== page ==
Evidence | Jul 11 2018

Does Youth Social Action improve the skills that young people are seeking?

The research presented below from the Behaviour Insights Team demonstrates the outcomes for young people who participated in three specific programmes, as part of a randomised control trial that was funded from 2013-2015. The outcomes of young people have been are directly contrasted those of young people who did not participate, providing a strong scientific basis for understanding causation. The outcomes are an extremely encouraging find for the youth social action sector.

This study used the Randomised Control Method (RCT), a method that provides a very strong level of confidence that the results are not a result of chance or correlation. Using a large participant group of pupils in schools,  the study randomised which children received the ‘treatment’ (participating in social action), and which did not. Random allocation to each group ensured that participants were, on average, the same across all dimensions in which individuals could differ. Therefore, any differences between the two groups can be attributed solely to the social action, rather then any other external factors.

Programmes evaluated

Four programmes were evaluated using these research methods. Three of them were able to provide sufficient quantitative data for this report.

Citizenship foundation:
CF – which has since re-branded as Young Citizens – provides teachers with training and resources in order to deliver activities inside and outside of the classroom.     The Make a Difference Challenge is aimed at KS2 children, and supports them to identify, research and address causes they care about. In 2015, 10,000 children participated in the Challenge.

Envision:
Envision provides schools with coordinators who are trained to deliver classroom sessions that help young people to design, deliver and potch a social action project – alongside developing a set of relevant skills. In 2016 Envision worked with 130 schools, with 2,000 young people participating.

Voluntary Action Within Kent VAKW/IMAGO):
VAWK/IMAGO supports many people within Kent in a range of populations, including those with disabilities, older people with specific needs and young people. In 2016, VAWK’s Youth Social Action programme engaged over 5,000 young people, operating across 25 schools in Kent. Participants lead and develop the projects themselves, with help from VAWK’s mentors and their schools.

Measured used

Six key outcome constructs were identified to measure the results. These were also selected as they resonated with the overall aims of each programme:

Empathy: The ability to understand and share the feelings of another.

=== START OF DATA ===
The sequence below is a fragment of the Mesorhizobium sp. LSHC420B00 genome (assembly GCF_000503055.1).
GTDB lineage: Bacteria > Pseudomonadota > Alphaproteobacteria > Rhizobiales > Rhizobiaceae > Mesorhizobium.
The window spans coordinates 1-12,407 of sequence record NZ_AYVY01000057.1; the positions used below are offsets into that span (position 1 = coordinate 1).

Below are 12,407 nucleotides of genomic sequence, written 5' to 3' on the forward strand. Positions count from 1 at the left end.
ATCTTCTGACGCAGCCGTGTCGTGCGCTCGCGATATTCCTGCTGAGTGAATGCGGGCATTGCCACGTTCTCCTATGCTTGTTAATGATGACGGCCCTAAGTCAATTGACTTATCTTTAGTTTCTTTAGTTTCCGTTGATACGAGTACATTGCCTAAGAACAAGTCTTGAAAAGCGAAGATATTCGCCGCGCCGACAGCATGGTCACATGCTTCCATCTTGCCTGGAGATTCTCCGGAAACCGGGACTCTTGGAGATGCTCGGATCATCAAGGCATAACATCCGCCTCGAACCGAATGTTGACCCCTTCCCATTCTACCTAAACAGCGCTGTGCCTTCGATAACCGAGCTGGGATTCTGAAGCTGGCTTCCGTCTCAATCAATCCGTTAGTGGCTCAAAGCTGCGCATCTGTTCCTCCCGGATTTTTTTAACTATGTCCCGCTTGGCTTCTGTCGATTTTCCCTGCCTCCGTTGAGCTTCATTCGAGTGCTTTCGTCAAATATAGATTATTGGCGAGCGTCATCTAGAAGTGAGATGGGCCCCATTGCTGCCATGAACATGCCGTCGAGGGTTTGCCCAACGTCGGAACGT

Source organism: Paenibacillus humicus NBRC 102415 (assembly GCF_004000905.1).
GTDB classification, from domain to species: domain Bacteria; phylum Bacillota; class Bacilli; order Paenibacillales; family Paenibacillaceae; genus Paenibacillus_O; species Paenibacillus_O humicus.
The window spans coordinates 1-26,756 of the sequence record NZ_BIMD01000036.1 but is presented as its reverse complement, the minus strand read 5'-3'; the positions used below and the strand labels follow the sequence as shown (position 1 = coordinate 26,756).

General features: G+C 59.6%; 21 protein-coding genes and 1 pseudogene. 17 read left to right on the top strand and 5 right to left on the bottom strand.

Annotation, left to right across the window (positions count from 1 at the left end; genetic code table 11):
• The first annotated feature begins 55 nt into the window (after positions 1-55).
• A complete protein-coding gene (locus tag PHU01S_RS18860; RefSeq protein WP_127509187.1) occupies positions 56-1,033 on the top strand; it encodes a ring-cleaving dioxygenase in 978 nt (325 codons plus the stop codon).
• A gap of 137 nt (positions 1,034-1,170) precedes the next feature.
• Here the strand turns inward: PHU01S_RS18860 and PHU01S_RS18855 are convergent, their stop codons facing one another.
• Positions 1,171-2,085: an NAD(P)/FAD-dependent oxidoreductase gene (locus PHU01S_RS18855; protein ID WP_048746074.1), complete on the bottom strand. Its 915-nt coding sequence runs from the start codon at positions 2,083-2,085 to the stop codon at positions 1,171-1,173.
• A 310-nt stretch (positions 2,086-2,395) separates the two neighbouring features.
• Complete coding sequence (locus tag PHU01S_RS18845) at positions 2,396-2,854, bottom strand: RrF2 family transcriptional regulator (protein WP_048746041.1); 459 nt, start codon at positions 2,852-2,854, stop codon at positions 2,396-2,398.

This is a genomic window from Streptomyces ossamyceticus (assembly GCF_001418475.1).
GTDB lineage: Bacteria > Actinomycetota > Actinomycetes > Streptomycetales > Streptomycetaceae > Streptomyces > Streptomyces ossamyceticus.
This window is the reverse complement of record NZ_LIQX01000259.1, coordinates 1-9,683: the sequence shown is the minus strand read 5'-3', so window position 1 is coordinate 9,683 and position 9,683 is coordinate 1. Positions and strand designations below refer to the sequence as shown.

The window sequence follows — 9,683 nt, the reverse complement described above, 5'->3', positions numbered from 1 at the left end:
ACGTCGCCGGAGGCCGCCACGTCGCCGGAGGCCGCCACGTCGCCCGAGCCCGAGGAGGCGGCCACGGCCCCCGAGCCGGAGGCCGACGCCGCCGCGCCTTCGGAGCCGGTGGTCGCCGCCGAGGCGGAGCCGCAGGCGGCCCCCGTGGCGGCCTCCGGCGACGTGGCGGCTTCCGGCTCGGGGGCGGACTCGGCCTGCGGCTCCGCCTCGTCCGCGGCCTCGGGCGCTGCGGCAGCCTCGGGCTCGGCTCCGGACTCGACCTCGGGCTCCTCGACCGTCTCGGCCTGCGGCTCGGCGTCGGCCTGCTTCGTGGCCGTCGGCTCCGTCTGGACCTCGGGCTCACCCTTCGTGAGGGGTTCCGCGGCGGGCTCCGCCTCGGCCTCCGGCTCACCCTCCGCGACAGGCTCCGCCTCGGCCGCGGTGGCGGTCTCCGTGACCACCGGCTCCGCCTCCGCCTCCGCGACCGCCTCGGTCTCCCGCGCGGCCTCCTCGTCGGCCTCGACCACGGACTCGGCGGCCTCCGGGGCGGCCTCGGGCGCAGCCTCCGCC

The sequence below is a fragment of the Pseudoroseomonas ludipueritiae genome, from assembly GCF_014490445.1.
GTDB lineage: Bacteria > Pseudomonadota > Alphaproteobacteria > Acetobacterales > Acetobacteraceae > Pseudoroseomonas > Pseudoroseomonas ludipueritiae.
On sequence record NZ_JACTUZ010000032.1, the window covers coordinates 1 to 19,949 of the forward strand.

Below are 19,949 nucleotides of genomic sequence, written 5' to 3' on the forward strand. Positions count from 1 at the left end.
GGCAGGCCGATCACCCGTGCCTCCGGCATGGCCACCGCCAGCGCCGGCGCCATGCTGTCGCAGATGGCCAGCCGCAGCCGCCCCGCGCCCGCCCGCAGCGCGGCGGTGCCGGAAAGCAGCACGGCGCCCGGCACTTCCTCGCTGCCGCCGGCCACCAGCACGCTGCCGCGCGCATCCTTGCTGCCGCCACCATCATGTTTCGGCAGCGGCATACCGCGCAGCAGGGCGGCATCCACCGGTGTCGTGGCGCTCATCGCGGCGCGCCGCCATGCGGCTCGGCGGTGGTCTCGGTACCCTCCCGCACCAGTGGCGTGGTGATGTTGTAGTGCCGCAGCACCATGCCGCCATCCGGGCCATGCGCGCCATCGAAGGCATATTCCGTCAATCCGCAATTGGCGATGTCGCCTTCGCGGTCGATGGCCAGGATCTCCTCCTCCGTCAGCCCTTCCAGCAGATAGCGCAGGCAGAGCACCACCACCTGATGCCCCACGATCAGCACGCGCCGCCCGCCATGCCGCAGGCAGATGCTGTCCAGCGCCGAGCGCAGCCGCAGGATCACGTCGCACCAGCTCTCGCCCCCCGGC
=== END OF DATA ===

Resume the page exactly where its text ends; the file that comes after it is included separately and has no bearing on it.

Problem Solving: The ability to reason, use available information and think laterally in order to to reach a goal or end point.
Cooperation: Working together with others to the same goal or end.
Grit and resilience: The tendency to sustain interest in and effort towards very long-term goals. Resilience is the ability to bounce back.
Sense of community: Identification as part of a community, perception of agency within it and propensity to take prosocial action.
Educational Attitudes: Understanding of the value of education and taking an interest in building knowledge and skills

Key Results

Citizenship Foundation:
In comparison to young people who were part of the control group, young people who participated in the Citizenship Foundation programme showed:

  • 6% more empathy then those in the control group
  • Great problem solving skills
  • Higher levels of grit then those who did not participate


The Envision programme:
In comparison to young people who were part of the control group, young people who participated in the Envision programme demonstrated:

  • A sense of community 16% higher then those who did not participate
  • An increase of cooperation and empathy levels by 11%
  • Higher levels of wellbeing
  • More positive attitudes towards education
  • A far higher willingness to volunteer with those inside and outside their community

 

Voluntary Action within Kent (VAKW/IMAGO)
In comparison to young people who were part of the control group, young people who participated in VAKW/IMAGO’s programmes displayed:

  • A 9% increase in cooperation level
  • An 8% increase in empathy levels
  • A 15% increase in levels of community
  • Lower levels of anxiety and higher levels of happiness
  • A significant increase in social trust, identified by the research as key to succeeding in adult life
  • A higher interest in volunteering with those inside and outside their community

 

Conclusions

This report provides robust, quantifiable evidence that social action has a significant positive effect on its participants’ key skills.

Although each of the programmes approached the outcomes measures in different ways, the reults tended to how an increase in young people’s levels of community involvement and empathy for all three programmes. They tended to improve pupils’ grit and cooperation, and their willingness to donate their time (though this was not the case with money).

The three programmes had different levels of impact, with Envision having a higher statistical difference in the outcomes it reported of young people that took part. This indicates that the type of activity and programme design has an impact on the level of impact for those who take part.


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